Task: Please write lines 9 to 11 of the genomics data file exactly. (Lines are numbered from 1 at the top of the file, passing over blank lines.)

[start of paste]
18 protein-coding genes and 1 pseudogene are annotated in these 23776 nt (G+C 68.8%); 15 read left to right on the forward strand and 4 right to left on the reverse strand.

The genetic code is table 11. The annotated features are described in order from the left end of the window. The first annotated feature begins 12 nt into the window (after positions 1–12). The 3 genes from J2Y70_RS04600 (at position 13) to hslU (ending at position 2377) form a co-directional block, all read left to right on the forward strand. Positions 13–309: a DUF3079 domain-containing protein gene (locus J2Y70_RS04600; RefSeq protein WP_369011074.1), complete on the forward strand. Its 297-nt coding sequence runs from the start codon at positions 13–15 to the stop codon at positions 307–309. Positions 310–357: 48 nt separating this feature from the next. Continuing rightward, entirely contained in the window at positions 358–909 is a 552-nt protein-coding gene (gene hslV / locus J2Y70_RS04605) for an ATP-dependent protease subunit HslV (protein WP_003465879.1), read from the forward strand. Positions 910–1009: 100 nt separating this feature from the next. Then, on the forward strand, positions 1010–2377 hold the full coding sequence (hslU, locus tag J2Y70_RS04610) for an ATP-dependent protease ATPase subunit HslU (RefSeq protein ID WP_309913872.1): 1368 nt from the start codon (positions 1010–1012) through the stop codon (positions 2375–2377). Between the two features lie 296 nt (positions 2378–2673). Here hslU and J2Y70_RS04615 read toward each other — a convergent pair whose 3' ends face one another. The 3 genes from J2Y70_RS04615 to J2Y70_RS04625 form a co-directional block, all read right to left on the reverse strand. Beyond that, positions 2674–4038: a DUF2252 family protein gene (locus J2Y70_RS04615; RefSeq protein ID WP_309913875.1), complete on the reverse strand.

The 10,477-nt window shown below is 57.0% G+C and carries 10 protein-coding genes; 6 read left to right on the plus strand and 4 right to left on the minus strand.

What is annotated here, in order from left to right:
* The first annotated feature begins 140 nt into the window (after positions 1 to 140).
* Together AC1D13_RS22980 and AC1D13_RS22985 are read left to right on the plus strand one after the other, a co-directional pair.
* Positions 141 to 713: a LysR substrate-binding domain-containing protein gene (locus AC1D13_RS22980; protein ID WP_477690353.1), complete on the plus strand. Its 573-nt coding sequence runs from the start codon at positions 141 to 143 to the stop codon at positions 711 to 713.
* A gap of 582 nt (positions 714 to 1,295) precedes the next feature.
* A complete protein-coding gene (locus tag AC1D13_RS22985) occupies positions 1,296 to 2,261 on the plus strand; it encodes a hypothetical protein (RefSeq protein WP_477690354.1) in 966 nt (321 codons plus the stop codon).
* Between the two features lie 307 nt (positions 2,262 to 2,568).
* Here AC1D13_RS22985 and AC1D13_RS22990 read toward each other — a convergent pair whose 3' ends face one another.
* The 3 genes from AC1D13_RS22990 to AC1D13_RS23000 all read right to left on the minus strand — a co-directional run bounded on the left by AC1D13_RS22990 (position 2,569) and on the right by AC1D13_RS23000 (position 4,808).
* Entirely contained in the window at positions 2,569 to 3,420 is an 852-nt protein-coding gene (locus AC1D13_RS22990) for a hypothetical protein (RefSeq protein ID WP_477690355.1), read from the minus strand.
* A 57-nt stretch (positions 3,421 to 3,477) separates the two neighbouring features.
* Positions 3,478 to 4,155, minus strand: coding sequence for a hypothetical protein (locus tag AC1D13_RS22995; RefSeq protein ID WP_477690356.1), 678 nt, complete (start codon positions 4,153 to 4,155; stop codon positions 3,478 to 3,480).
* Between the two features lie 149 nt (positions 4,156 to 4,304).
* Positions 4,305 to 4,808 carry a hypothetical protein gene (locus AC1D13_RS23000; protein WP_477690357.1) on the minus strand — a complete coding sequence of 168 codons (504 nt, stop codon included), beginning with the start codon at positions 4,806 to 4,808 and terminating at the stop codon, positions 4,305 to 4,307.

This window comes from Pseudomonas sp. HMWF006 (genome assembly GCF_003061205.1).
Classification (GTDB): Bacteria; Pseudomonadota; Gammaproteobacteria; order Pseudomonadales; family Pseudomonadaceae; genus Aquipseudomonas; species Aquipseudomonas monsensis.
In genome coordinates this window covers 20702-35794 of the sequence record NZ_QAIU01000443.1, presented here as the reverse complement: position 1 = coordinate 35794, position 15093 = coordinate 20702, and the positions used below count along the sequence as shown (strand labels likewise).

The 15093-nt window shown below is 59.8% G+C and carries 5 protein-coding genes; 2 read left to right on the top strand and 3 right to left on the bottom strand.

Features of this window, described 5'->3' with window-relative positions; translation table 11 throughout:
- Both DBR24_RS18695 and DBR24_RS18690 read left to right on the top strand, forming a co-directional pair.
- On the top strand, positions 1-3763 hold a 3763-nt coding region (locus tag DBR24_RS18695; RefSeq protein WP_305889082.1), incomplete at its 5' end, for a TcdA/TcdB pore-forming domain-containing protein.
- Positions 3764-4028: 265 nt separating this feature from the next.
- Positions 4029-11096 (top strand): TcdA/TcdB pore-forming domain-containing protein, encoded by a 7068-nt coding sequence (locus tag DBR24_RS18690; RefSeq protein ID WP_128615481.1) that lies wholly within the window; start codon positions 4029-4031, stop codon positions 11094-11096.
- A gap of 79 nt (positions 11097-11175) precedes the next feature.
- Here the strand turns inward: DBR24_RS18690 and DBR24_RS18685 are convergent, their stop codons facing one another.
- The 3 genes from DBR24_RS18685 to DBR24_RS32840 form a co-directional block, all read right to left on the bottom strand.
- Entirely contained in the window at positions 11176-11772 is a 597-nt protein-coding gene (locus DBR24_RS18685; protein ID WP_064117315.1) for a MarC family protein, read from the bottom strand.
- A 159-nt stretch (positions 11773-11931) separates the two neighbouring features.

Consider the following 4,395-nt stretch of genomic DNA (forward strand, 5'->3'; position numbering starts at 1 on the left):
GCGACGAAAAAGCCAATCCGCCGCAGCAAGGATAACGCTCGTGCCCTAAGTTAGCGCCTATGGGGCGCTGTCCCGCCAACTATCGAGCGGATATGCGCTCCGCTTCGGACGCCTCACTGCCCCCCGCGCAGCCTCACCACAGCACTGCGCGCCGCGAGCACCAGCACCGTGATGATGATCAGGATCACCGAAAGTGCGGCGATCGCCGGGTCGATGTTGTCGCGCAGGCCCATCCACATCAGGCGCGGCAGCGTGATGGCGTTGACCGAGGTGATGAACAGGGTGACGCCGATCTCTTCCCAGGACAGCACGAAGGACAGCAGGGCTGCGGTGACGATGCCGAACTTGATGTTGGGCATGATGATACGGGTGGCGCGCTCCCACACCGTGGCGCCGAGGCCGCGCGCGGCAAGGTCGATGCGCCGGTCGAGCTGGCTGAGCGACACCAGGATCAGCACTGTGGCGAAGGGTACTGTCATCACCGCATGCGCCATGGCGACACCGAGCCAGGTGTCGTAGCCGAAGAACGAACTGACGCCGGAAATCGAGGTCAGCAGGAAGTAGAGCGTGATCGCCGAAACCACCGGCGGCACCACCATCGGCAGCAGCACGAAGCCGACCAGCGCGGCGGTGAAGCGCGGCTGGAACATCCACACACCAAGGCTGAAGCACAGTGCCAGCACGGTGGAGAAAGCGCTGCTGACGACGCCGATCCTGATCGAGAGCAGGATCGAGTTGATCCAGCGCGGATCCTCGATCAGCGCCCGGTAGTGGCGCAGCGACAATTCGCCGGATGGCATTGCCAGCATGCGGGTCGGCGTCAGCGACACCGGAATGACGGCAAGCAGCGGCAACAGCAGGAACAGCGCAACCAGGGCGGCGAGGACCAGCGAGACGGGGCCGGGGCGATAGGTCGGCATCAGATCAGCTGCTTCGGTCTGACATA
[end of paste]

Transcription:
* A complete protein-coding gene (locus tag AC1D13_RS22985) occupies positions 1,296 to 2,261 on the plus strand; it encodes a hypothetical protein (RefSeq protein WP_477690354.1) in 966 nt (321 codons plus the stop codon).
* Between the two features lie 307 nt (positions 2,262 to 2,568).
* Here AC1D13_RS22985 and AC1D13_RS22990 read toward each other — a convergent pair whose 3' ends face one another.